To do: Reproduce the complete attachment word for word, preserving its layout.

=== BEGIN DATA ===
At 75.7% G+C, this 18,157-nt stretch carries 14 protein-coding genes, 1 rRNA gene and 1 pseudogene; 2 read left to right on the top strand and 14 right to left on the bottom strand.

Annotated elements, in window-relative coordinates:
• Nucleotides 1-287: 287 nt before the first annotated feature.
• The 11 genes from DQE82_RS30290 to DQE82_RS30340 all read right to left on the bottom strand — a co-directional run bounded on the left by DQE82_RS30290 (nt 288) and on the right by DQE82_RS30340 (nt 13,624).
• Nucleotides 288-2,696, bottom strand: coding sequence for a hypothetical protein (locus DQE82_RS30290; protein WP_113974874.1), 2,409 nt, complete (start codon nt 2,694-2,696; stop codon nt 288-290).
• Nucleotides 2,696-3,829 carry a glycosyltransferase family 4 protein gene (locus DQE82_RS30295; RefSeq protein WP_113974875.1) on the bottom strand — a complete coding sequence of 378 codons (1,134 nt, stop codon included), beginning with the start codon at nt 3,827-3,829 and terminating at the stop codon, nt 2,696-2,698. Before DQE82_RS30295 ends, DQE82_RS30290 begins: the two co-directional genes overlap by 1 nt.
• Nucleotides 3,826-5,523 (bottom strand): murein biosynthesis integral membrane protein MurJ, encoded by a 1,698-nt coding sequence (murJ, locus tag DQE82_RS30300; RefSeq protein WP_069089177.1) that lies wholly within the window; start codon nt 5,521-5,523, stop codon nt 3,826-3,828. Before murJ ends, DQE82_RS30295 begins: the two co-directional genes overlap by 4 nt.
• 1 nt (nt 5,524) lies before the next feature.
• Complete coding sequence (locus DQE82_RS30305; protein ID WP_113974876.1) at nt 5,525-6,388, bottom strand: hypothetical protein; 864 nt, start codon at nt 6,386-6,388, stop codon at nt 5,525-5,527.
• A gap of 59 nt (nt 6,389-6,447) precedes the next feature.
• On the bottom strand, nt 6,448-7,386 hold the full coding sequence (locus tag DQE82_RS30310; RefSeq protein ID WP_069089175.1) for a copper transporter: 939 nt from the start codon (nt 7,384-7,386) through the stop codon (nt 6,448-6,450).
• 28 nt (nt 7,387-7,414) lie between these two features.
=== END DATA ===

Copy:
At 75.7% G+C, this 18,157-nt stretch carries 14 protein-coding genes, 1 rRNA gene and 1 pseudogene; 2 read left to right on the top strand and 14 right to left on the bottom strand.

Annotated elements, in window-relative coordinates:
• Nucleotides 1-287: 287 nt before the first annotated feature.
• The 11 genes from DQE82_RS30290 to DQE82_RS30340 all read right to left on the bottom strand — a co-directional run bounded on the left by DQE82_RS30290 (nt 288) and on the right by DQE82_RS30340 (nt 13,624).
• Nucleotides 288-2,696, bottom strand: coding sequence for a hypothetical protein (locus DQE82_RS30290; protein WP_113974874.1), 2,409 nt, complete (start codon nt 2,694-2,696; stop codon nt 288-290).
• Nucleotides 2,696-3,829 carry a glycosyltransferase family 4 protein gene (locus DQE82_RS30295; RefSeq protein WP_113974875.1) on the bottom strand — a complete coding sequence of 378 codons (1,134 nt, stop codon included), beginning with the start codon at nt 3,827-3,829 and terminating at the stop codon, nt 2,696-2,698. Before DQE82_RS30295 ends, DQE82_RS30290 begins: the two co-directional genes overlap by 1 nt.
• Nucleotides 3,826-5,523 (bottom strand): murein biosynthesis integral membrane protein MurJ, encoded by a 1,698-nt coding sequence (murJ, locus tag DQE82_RS30300; RefSeq protein WP_069089177.1) that lies wholly within the window; start codon nt 5,521-5,523, stop codon nt 3,826-3,828. Before murJ ends, DQE82_RS30295 begins: the two co-directional genes overlap by 4 nt.
• 1 nt (nt 5,524) lies before the next feature.
• Complete coding sequence (locus DQE82_RS30305; protein ID WP_113974876.1) at nt 5,525-6,388, bottom strand: hypothetical protein; 864 nt, start codon at nt 6,386-6,388, stop codon at nt 5,525-5,527.
• A gap of 59 nt (nt 6,389-6,447) precedes the next feature.
• On the bottom strand, nt 6,448-7,386 hold the full coding sequence (locus tag DQE82_RS30310; RefSeq protein ID WP_069089175.1) for a copper transporter: 939 nt from the start codon (nt 7,384-7,386) through the stop codon (nt 6,448-6,450).
• 28 nt (nt 7,387-7,414) lie between these two features.